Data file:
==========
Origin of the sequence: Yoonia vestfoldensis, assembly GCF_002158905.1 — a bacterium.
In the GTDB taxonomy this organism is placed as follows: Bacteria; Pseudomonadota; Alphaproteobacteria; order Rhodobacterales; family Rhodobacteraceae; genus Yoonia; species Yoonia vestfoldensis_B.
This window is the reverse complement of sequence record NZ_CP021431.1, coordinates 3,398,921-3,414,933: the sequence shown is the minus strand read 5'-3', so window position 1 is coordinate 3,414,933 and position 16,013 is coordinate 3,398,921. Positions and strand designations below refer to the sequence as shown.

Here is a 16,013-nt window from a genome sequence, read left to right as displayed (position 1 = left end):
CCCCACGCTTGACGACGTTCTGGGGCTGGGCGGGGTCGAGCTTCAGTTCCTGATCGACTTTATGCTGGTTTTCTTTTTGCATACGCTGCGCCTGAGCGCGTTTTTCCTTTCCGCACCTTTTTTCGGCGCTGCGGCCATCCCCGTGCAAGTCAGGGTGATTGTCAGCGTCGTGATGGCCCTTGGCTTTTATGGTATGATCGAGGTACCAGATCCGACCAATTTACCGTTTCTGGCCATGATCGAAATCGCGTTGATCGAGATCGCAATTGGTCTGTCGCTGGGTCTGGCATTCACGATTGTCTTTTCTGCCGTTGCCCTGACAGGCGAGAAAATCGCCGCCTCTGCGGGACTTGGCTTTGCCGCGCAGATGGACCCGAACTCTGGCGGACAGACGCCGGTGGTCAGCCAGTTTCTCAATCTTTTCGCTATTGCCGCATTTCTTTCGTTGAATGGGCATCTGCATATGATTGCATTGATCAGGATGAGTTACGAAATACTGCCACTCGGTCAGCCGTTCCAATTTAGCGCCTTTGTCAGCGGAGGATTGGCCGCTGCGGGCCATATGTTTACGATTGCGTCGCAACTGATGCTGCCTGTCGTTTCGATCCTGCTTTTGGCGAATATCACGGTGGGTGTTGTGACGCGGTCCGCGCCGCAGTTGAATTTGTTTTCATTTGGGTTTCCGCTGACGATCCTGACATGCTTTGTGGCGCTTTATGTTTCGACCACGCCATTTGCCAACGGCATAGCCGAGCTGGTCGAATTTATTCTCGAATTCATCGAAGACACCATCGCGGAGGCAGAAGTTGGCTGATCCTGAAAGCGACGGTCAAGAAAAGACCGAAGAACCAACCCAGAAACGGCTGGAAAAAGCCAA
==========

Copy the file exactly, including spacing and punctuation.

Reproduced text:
Origin of the sequence: Yoonia vestfoldensis, assembly GCF_002158905.1 — a bacterium.
In the GTDB taxonomy this organism is placed as follows: Bacteria; Pseudomonadota; Alphaproteobacteria; order Rhodobacterales; family Rhodobacteraceae; genus Yoonia; species Yoonia vestfoldensis_B.
This window is the reverse complement of sequence record NZ_CP021431.1, coordinates 3,398,921-3,414,933: the sequence shown is the minus strand read 5'-3', so window position 1 is coordinate 3,414,933 and position 16,013 is coordinate 3,398,921. Positions and strand designations below refer to the sequence as shown.

Here is a 16,013-nt window from a genome sequence, read left to right as displayed (position 1 = left end):
CCCCACGCTTGACGACGTTCTGGGGCTGGGCGGGGTCGAGCTTCAGTTCCTGATCGACTTTATGCTGGTTTTCTTTTTGCATACGCTGCGCCTGAGCGCGTTTTTCCTTTCCGCACCTTTTTTCGGCGCTGCGGCCATCCCCGTGCAAGTCAGGGTGATTGTCAGCGTCGTGATGGCCCTTGGCTTTTATGGTATGATCGAGGTACCAGATCCGACCAATTTACCGTTTCTGGCCATGATCGAAATCGCGTTGATCGAGATCGCAATTGGTCTGTCGCTGGGTCTGGCATTCACGATTGTCTTTTCTGCCGTTGCCCTGACAGGCGAGAAAATCGCCGCCTCTGCGGGACTTGGCTTTGCCGCGCAGATGGACCCGAACTCTGGCGGACAGACGCCGGTGGTCAGCCAGTTTCTCAATCTTTTCGCTATTGCCGCATTTCTTTCGTTGAATGGGCATCTGCATATGATTGCATTGATCAGGATGAGTTACGAAATACTGCCACTCGGTCAGCCGTTCCAATTTAGCGCCTTTGTCAGCGGAGGATTGGCCGCTGCGGGCCATATGTTTACGATTGCGTCGCAACTGATGCTGCCTGTCGTTTCGATCCTGCTTTTGGCGAATATCACGGTGGGTGTTGTGACGCGGTCCGCGCCGCAGTTGAATTTGTTTTCATTTGGGTTTCCGCTGACGATCCTGACATGCTTTGTGGCGCTTTATGTTTCGACCACGCCATTTGCCAACGGCATAGCCGAGCTGGTCGAATTTATTCTCGAATTCATCGAAGACACCATCGCGGAGGCAGAAGTTGGCTGATCCTGAAAGCGACGGTCAAGAAAAGACCGAAGAACCAACCCAGAAACGGCTGGAAAAAGCCAA